An eye for an eye is condemned in modern civilized society. Law is an instrument to restore justice in the society by punishing the wrongdoer. Purpose of punishments is to create deterrence in the society from committing crime and to promote reforms in the behavior of the criminal. The provisions of pardons, remissions, commutation of sentences prescribed in the Constitution are reformatory measures in light of human rights.
Mercy petition is a Constitutional Right under Article 72 and 161 of the Constitution, reposed by the people in the highest dignitaries, the President and the Governor. It is a Constitutional remedy and it is not limited only to death sentence cases and should be construed accordingly. This provision confers a right to the accused that can be invoked only after confirmation of sentence. It holds power of pardons for all offences but the death sentence invokes most sentiment because it is irreversible once executed. Section 432 of Cr.P.C which provides power to suspend or remit sentences; compels the government to take into account the opinion of the presiding judge of the court before or by which the conviction was confirmed while deciding the petition; along with other relevant documents. While exercising the power, appropriate Government may at any point in time, without or with any conditions and subject to their fulfillment by the convict; suspend or remit any part of the sentence.
In the case of Sonu Sardar vs. Union of India, court held that this discretionary power cannot be taken away by any statutory provision or altered or modified further. Decisions of the President and the Governor are immune to judicial review. Since both of them act on the aid and advice of the cabinet, which is not immune; ultimately renders mercy petition subject to limited judicial review avoiding any mala fide decision or decision based upon extraneous factors. Thus wherever courts found that relevant and pertinent considerations were not taken into account while deciding mercy petitions, they have set aside the executive orders and recommended the matter for fresh considerations to the executive.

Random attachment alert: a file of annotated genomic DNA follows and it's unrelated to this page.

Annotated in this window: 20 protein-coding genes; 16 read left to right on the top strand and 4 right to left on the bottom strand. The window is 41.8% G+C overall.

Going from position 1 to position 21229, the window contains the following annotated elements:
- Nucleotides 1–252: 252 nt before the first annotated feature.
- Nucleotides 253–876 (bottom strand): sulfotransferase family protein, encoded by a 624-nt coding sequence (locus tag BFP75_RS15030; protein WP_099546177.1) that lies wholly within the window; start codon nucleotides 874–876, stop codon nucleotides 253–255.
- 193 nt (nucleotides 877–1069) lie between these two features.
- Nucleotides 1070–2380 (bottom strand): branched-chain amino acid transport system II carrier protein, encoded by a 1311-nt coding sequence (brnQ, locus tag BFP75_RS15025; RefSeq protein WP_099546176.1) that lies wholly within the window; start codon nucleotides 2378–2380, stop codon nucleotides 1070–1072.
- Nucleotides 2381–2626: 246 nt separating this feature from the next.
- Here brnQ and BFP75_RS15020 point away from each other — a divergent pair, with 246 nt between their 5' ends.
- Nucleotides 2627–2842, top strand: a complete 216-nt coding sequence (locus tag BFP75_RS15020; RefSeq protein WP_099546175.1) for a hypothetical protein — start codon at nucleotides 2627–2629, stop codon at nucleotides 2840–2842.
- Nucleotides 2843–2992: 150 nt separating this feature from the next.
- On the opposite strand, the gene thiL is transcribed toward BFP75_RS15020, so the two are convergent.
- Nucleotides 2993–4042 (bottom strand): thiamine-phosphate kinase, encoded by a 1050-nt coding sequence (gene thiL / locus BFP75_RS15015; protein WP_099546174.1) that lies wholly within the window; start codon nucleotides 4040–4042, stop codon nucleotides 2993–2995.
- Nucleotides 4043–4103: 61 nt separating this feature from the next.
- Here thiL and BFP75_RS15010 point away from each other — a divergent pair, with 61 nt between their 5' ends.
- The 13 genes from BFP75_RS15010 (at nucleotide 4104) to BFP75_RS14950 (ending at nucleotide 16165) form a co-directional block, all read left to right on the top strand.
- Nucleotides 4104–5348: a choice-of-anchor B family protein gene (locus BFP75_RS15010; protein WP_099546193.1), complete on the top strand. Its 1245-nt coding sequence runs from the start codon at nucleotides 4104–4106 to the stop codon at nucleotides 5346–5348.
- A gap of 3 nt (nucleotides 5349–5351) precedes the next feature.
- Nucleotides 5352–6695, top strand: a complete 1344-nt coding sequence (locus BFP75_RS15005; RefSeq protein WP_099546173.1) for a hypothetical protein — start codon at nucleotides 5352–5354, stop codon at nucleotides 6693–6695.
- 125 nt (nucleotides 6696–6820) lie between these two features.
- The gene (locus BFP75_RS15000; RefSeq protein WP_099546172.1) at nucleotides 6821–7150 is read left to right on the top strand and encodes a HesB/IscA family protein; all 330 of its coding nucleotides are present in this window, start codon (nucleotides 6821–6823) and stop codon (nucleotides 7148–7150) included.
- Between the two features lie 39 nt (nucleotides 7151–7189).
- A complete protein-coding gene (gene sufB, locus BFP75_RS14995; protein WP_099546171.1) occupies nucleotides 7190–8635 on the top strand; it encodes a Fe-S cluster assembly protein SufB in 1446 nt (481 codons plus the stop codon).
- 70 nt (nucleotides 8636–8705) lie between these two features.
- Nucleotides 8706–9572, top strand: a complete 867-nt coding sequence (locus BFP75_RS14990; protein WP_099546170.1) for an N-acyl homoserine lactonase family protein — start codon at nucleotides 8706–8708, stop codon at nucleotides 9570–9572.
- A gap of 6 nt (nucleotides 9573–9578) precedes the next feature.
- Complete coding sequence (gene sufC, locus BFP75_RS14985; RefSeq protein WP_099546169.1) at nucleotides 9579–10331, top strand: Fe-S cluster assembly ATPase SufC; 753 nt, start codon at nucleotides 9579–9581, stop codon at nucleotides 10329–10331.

In the judgment of Epuru Sudhakara vs. Govt. of A.P. court held that, the executive clemency power has to be exercised on public welfare considerations alone, and it is to be weighed whether public welfare will be better served by inflicting less than what judiciary has fixed. The power must be exercised keeping in mind the precedent it sets. This view of the court is in furtherance to the object of provision of mercy petition to reward positive reforms by remission or commutation of sentence.
The right to file a mercy petition can be exercised after all the judicial processes are exhausted. Any convict cannot be said to be under sentence of death until his death sentence is final, conclusive and indefeasible after the exhaustion of all judicial and Constitutional remedies, which in any case cannot be altered further by any judicial or Constitutional process. This was held in the case of Sunil Batra vs. Delhi administration ors.
In the landmark judgment of Shatrughna Chauhan vs. Union of India, the Apex court held that, any unexplained, undue and inordinate delay caused in deciding mercy petitions is alone sufficient to commute sentence of death irrespective of the gravity of the offence or serious non IPC offences as long as the delay is not caused at the instance of the convict.